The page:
Back in the ‘70s and ‘80s Battle and Action (and their eventual coming together) were influential–and controversial–British war comics featuring tales specifically tied to World War II and other major world conflicts. While the titles offered a place to honor military heroics (and letter pages shared personal stories), the action-packed tales made a few people uneasy, specifically those who deemed its anti-authoritarian undertones morally reprehensible.
For a writer like Garth Ennis, however, Battle Action was important to his youth and eventually his career. Ennis is no stranger to writing no-holds-barred tales; The Boys and Preacher are prime examples.
Ennis chatted with The Beat about the upcoming 96-page Battle Action special published by Rebellion/2000 AD (artists on the anthology include Kevin O’Neill, Keith Burns, Mike Dorey, John Higgins, Chris Burnham, Patrick Goddard, and PJ Holden)
Deanna Destito: How did this Battle Action special come about with Rebellion?
Garth Ennis: I pitched it. I really enjoyed the Battle and Action specials from 2020, but I didn’t get the sense there would be any more of either any time soon. So I thought, okay, what if I did it myself? And editor Keith Richardson said yes.
Destito: It is both a revival and homage to Battle and Action (and their coming together later on) in the late ’70s and ’80s. What did you want to capture from those titles in this anthology?
Ennis: The Battle Action special is really a celebration of Battle at its best, which I would describe as being roughly 1978-1981 when all of the comic’s greatest strips either started or continued their runs (or in the case of Darkie’s Mob, were reprinted). Part of that was the immediate injection of quality that came with the arrival from Action of Dredger and Hellman; what I wanted to do was highlight those strips along with some of my favourites from the run of Battle I’m talking about. And I included another Action story, Kids Rule OK, for direct commentary on the demise of Action and its merge with Battle.
Destito: Who were your favorite characters and stories to bring back for this installment?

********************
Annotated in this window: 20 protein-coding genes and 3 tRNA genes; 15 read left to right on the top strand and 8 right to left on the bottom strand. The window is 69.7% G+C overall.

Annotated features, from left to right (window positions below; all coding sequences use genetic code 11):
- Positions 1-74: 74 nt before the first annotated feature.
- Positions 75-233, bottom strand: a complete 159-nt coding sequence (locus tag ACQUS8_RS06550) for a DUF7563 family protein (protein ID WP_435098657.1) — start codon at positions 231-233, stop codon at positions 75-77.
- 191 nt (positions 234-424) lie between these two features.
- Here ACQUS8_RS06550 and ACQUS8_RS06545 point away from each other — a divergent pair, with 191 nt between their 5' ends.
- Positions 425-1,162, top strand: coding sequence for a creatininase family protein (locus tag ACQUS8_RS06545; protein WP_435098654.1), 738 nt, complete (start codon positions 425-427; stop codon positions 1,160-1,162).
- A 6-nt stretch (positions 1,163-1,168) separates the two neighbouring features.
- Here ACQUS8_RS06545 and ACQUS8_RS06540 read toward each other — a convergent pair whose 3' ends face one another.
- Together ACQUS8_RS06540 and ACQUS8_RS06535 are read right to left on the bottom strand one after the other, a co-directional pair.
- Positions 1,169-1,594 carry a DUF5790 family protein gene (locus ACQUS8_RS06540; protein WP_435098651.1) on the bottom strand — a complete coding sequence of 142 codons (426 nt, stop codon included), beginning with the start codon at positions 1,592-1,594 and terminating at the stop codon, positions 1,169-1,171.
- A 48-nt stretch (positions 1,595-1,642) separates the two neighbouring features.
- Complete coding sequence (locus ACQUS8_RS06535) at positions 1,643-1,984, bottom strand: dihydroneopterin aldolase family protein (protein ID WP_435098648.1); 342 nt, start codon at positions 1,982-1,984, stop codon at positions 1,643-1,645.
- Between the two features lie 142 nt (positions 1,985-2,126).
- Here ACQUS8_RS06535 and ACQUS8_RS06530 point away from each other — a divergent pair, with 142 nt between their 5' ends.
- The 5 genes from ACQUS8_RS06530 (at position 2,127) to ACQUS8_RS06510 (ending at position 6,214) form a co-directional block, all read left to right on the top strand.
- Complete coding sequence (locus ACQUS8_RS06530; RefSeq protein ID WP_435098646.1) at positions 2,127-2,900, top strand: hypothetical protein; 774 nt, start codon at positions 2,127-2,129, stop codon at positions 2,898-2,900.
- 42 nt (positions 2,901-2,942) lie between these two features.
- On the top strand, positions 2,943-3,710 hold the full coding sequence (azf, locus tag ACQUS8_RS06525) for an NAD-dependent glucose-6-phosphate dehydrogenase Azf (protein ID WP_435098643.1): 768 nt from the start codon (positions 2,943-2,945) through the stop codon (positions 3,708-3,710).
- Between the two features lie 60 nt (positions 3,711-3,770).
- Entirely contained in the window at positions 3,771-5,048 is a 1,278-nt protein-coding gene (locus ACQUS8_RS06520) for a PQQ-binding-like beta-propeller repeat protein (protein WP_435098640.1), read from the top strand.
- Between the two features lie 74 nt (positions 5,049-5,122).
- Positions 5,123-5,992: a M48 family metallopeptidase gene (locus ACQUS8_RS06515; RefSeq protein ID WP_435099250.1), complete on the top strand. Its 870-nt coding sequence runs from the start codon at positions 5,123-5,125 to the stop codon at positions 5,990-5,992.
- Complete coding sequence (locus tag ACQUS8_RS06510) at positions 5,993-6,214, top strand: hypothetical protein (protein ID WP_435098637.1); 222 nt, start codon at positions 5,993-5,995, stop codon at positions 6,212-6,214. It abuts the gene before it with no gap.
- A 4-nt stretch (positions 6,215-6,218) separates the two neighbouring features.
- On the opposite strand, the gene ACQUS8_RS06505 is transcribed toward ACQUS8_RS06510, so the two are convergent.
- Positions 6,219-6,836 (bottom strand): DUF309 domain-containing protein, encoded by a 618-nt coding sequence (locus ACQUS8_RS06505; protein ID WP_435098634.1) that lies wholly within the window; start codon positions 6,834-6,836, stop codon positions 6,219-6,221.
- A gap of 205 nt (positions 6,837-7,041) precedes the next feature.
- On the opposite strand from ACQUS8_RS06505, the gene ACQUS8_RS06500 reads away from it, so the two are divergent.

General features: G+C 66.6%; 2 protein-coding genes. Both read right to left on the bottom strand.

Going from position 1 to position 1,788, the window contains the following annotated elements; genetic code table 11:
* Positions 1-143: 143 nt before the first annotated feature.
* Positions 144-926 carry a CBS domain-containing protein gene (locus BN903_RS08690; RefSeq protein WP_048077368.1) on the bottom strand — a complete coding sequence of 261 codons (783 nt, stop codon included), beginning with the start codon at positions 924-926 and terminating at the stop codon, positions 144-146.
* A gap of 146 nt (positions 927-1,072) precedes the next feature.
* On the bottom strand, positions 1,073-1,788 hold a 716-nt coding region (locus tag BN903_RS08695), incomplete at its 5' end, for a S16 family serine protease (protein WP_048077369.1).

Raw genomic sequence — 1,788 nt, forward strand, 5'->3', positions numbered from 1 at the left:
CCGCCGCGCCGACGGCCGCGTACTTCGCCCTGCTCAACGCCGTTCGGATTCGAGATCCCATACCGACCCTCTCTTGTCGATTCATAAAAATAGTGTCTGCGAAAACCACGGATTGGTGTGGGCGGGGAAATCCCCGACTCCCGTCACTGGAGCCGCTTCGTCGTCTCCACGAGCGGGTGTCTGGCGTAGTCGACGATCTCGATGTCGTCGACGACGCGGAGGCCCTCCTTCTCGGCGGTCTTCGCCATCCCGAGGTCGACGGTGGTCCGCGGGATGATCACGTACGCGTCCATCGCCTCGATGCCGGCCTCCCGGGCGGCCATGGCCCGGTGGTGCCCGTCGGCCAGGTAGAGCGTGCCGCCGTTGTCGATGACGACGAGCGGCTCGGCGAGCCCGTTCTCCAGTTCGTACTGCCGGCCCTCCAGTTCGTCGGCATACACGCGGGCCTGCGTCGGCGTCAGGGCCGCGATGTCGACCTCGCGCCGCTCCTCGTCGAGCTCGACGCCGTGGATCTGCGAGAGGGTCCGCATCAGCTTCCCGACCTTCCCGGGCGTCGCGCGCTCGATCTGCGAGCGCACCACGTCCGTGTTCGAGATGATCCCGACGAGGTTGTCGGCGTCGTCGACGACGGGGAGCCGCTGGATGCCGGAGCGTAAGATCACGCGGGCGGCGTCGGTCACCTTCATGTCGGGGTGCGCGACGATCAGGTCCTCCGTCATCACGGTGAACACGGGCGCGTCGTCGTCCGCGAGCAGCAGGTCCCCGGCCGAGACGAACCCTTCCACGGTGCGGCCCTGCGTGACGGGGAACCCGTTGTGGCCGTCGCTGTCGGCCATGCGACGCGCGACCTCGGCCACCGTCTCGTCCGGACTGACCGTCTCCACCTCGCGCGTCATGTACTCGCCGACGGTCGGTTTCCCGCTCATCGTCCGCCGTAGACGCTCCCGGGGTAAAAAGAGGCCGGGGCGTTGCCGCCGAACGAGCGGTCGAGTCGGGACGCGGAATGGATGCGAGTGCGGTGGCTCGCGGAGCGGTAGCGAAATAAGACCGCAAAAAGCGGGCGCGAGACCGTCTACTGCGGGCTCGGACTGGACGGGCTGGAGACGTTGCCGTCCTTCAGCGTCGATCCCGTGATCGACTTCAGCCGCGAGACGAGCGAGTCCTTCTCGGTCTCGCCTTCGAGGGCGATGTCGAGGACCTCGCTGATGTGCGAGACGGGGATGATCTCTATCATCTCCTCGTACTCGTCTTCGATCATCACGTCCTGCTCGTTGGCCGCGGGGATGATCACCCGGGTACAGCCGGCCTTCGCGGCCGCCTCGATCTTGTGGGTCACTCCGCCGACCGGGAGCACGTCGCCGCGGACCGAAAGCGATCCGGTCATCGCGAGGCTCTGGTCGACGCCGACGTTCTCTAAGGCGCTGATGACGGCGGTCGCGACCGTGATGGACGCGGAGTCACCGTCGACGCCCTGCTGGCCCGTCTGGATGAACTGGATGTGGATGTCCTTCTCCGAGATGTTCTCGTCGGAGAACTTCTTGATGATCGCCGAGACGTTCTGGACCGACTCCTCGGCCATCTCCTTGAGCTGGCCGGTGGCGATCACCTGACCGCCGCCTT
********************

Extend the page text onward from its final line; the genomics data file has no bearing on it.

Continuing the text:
Ennis: Dredger for certain, he’s one of the most splendid bastards in British comics history. I really enjoyed working on Hellman with Mike Dorey in the 2020 Action special, so that was a shoo-in. Johnny Red is my all-time favourite strip from Battle, there was no way I wasn’t including that one- and it was nice to be able to give Nina Petrova her own strip after 40 years, she’s probably the most important supporting character in Johnny Red. Kids Rule OK I mentioned earlier- that’s an odd one, a sort of story I’ve written about a story. The Sarge is one I always loved; I learned a valuable lesson from that strip about establishing a cast of likable characters and then knocking them off one by one for maximum emotional payoff. And finally, Crazy Keller has an underdog quality for me- it’s a brilliantly written and drawn strip, but it doesn’t get mentioned in the same breath as the better known Battle series. That should change.
Destito: How much of an influence on you as a writer, specifically one who has pushed boundaries in storytelling, were the original books?
Ennis: Massive. See above for what I learned from The Sarge. The best Battle strips were all expertly paced, there was precious little dead space. As for pushing boundaries, there was never any comics code in the British industry, so a lot of what appeared came down to editorial discretion. Action was a failure in that department; Battle survived because editor David Hunt knew just how far to go, in terms of what could be shown and how it could be justified.
Destito: Are you planning to do more with these classic stories and characters in the future and do you have your sights on bringing back more influential British comics?
Ennis: I’d love to. Obviously, I’d like to keep on writing Johnny Red, and I could easily do more short stories with Dredger and Crazy Keller. I also feel like I have unfinished business with Rat Pack, who I wrote in the 2020 Battle special. That said, Battle, Action, and 2000AD represent the limits of my interest in classic British comics, I can’t see myself going any further than that.
Although come to think of it, there’s Battler Britton. And Commando…
Battle Action will be available through 2000 AD this June.